In 2008, the European Southern Observatory reported, upon the end of a 16-year study described here http://www.eso.org/public/usa/news/eso0846/, that the 28 stars nearest the very large black hole in Sagittarius A included 22 in varied orbits compared to a "swarm of bees", and six (all slightly farther from the BH) in a disc of very fast orbits. As the stars were "too young" to have migrated far, and as the tidal forces in black holes had apparently been felt to leave star formation in that region unlikely, further research was planned. I'm asking whether there might have been any results, given the torsion-based cosmology which pairs black holes with white ones and is most concisely described at arXiv.org > https://arxiv.org/abs/1510.08834.

The spin of smaller celestial bodies may affect the spin of the larger systems of which they're a part to an extremely great extent, according to a version of inflationary cosmology developed by physicist Nikodem Poplawski since 2009. The simplest statement of his cosmology is at https://arxiv.org/pdf/1007.0587.pdf, but, in spite of its title as an "alternative" to cosmological inflation, it actually describes a version of that theory, as pointed out in the Wikipedia article "Inflation": Poplawski's version uses an extension of Einstein's General Relativity that's usually referred to as the Einstein-Cartan-Sciama-Kibble (ECSK) theory of gravity, and was developed, partly in consultation between Einstein and the French mathematician Cartan, to incorporate particulate spin (the rotation of subatomic particles) into relativity, since GR had been formulated several years before such spin was discovered.

Partly because ECSK made an assumption that fermions (loosely describable as "matter particles") have a spatial extent (tiny, but about 37 times the Planck length) that's incompatible with a renormalization technique useful in quantum mechanics (which generally requires all subatomic particles to be pointlike), and perhaps partly because its application to cosmology allows a universe that's eternal to the past and to the future rather than one that's eternal only to the future, the ECSK theory has not been widely utilized in cosmology until recently, when physicists exasperated with the failure to discover any specialized subatomic particle that would cause inflation began turning to it. As you can see on p.7 in the piece I've linked you to, Poplawski's torsion-based cosmology may be falsified if there's no evidence for any prevalent direction of rotation, whereas inflationary cosmology that's based on a field of hypothesized "inflaton" particles cannot be falsified at all, leading to many recent objections to it by theoreticians.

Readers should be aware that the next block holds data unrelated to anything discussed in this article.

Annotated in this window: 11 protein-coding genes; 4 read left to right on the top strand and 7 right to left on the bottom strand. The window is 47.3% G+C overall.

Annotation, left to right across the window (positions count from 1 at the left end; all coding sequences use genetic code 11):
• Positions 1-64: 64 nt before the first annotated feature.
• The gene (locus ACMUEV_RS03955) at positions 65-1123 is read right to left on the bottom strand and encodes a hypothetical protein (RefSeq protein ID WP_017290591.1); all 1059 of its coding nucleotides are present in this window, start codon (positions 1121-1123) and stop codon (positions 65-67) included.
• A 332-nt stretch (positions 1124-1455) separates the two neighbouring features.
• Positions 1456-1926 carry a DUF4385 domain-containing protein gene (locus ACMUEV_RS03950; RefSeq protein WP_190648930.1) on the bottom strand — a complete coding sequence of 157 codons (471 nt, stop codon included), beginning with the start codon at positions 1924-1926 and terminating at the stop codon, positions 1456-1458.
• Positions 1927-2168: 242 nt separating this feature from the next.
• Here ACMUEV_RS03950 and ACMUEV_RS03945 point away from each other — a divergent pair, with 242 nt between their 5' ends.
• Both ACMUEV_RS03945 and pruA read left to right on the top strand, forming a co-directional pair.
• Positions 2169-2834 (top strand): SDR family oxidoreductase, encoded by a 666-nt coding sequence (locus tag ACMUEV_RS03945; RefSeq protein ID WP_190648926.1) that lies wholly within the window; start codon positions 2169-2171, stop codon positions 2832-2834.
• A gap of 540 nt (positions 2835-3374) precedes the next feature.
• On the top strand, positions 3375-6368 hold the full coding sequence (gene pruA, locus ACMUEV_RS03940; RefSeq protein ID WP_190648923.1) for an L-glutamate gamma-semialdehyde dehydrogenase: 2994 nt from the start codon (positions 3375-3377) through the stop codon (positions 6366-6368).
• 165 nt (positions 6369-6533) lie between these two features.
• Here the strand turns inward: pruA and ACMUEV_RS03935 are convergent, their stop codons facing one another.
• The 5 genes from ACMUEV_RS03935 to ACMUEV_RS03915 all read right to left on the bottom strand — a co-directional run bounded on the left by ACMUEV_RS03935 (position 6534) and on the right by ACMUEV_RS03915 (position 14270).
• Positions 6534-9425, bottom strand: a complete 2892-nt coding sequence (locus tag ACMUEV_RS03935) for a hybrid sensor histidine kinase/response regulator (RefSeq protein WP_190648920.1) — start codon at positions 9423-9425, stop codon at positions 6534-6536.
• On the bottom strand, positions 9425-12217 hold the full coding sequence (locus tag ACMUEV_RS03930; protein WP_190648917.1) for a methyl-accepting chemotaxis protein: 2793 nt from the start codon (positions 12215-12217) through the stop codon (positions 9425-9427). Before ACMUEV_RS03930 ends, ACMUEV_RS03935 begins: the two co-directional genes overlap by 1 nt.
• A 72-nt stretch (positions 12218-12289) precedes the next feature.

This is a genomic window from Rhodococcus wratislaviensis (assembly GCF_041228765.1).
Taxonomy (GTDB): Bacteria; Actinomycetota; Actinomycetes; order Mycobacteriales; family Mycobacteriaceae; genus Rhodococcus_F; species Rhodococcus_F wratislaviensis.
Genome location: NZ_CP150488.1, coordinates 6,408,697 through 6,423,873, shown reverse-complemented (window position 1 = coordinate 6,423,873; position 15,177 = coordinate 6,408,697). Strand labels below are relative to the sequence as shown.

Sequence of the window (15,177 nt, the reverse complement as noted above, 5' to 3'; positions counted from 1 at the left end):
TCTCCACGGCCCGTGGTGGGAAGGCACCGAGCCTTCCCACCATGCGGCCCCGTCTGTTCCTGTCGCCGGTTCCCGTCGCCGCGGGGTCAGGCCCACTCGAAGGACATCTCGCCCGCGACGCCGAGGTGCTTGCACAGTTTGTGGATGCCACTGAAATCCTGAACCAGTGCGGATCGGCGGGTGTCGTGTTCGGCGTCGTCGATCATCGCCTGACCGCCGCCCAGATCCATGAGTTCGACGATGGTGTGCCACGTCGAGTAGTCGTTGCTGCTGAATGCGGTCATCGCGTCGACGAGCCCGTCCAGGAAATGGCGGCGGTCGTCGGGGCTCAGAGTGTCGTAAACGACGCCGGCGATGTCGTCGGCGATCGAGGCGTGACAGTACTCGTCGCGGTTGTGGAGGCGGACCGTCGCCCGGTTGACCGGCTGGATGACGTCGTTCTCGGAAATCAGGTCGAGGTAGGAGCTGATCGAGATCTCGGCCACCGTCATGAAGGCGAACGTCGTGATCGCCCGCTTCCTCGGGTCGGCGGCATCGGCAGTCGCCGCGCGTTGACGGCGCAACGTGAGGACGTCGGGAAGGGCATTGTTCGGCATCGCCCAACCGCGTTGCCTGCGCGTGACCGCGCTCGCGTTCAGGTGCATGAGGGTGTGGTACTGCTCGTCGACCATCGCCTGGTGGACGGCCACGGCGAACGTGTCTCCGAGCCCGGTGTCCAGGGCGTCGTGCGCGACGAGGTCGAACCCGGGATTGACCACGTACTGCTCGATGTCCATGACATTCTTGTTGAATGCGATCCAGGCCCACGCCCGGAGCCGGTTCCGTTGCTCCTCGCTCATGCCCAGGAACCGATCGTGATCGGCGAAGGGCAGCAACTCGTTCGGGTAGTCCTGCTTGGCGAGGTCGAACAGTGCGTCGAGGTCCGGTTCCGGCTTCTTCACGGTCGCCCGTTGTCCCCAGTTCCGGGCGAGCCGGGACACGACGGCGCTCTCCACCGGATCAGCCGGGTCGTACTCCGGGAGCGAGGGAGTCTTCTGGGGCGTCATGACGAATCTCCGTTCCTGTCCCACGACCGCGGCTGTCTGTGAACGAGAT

I'd also like to know (if possible) whether the direction of the orbits of the stars concerned is the same as the direction of rotation of the super-massive BH itself, assuming that the latter was not inferred from the former: This would help me to assess the plausibility of this BH cosmology, as one of its leading proponents (Nikodem Poplawski) feels the arrow of time to derive from the direction of matter's passage across the event horizons of BHs, and has also felt the torsion-based theory to be falsifiable by the lack of a prevalent direction of rotation in the universe. (These are details to me, but might appear in whatever conversations or observations might contain the answer to my question.)

  • $\begingroup$ Is there an actual link for: 'arXiv.org > astro-ph > arXiv:1510.08834'? And where does a "white hole" theory relate to your second paragraph? $\endgroup$
    – user10106
    Commented Mar 12, 2018 at 16:38
  • $\begingroup$ It's worth noting that the article you link to is ten years old, and likely not representative of the current state of knowledge of the area. $\endgroup$
    – HDE 226868
    Commented Mar 12, 2018 at 16:46
  • $\begingroup$ @ Kozaky-here's the link-"arXiv:1510.08834'"-you might have to copy it and paste it. $\endgroup$
    – Edouard
    Commented Mar 13, 2018 at 17:26
  • $\begingroup$ @ HDE 226868-remember that the original study, upon which further research was needed, had lasted 16 years, not just 10. (16 years, incidentally, was all the time the fastest of the 6 stars in the disc of orbits had taken to orbit the galactic center!) $\endgroup$